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Trump says US working on 'big and exciting' UK trade deal

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President Donald Trump said the US and the UK are working on a potentially "big and exciting" trade deal and the relationship between the two countries is going to be "even better" after Brexit.

[LONDON] President Donald Trump said the US and the UK are working on a potentially "big and exciting" trade deal and the relationship between the two countries is going to be "even better" after Brexit.

Mr Trump's comments, made in tweets late on Monday and on Tuesday, came as UK Trade Secretary Liam Fox was in Washington to pave the way for a trade deal after Britain leaves the European Union.

Mr Trump said Mr Fox's meetings on Monday with US Trade Representative Robert Lighthizer and Vice President Mike Pence begin "a new chapter for stronger trade".

Mr Trump attacked the European Union's attitude to trans-Atlantic trade and called for it to drop barriers to commerce. Once Britain leaves the bloc it will be free to negotiate its own trade deals with countries around the world, and Mr Fox said 700,000 US jobs are supported by trade with Britain.

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"Working on major Trade Deal with the United Kingdom," Mr Trump wrote in a Tweet on Tuesday.

"Could be very big & exciting. JOBS! The EU is very protectionist with the US STOP!"

Mr Fox said on Monday that the UK and the US "have a strong foundation on which to build," but economists and trade specialists have warned any deal will be difficult to deliver because US negotiators have more experience and could bulldoze the UK on issues such as agricultural and financial regulation.

A report by the upper chamber of the UK Parliament, the House of Lords, published Tuesday, said British farmers risk losing out to cheaper, imported food after leaving the EU if ministers don't retain strict standards for animal welfare. UK farms have some of the world's highest welfare standards, but also higher production costs.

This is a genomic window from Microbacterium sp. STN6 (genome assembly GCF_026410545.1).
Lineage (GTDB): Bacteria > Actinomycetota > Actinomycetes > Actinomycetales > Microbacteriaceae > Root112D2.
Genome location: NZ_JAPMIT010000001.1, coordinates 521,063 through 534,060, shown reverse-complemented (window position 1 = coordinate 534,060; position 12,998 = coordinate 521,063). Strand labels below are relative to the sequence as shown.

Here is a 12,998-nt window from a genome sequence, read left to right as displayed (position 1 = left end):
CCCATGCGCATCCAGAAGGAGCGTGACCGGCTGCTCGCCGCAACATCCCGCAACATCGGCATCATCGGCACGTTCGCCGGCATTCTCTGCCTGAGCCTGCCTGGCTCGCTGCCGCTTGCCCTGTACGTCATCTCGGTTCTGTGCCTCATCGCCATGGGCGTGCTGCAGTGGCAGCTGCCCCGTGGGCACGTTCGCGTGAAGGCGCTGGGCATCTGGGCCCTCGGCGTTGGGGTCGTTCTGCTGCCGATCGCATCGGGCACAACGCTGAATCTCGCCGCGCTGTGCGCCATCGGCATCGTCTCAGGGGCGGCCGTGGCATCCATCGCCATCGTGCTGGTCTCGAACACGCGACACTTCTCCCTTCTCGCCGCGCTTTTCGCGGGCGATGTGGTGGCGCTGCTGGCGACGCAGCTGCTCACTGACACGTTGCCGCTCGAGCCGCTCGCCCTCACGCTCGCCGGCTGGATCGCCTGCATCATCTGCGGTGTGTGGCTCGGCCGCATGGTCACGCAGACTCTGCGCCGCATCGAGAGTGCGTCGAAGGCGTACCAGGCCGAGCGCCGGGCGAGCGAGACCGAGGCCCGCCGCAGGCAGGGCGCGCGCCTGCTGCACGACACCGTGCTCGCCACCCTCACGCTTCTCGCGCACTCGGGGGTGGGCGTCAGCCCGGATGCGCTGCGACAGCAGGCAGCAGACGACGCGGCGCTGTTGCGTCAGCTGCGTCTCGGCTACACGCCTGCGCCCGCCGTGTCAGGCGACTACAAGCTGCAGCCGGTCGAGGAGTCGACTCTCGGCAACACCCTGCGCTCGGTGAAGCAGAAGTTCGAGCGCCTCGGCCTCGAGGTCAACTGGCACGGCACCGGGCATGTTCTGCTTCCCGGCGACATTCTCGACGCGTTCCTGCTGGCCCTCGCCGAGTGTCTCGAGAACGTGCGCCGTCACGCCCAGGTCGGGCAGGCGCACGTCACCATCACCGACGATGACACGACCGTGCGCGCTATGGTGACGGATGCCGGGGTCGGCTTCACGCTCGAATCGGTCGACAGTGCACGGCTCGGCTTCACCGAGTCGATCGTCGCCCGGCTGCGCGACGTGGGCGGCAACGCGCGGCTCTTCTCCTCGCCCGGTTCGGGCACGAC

There is already a split in Mrs May's cabinet about allowing imports of chlorine-washed chicken from the US, according to the Daily Telegraph newspaper.

Questioned in Washington on Monday about whether he would eat such chicken, Mr Fox said the media is "obsessed" by a "detail of the very end stage of one sector of the potential agreement."

Back in London, Mrs May's spokesman, James Slack, said the Telegraph report was premature and that any trade deal must work for farmers, consumers and businesses.

Removing commercial barriers with the US could generate an additional £40 billion (S$70.89 billion) in trade with the UK by 2030, according to the UK government.

Mr Fox also acknowledged on Monday it will be a stretch for Britain to negotiate a new trading relationship with the EU by the time of their 2019 divorce, in another sign that the UK government will seek a post-Brexit transitional period.

Businesses are urging the UK to focus on setting out its new relationship with the European Union before forging alliances elsewhere.

Speaking in Brussels, Confederation of British Industry Director General Carolyn Fairbairn said a trade deal between the UK and the EU should be the priority rather than a trans-Atlantic accord.

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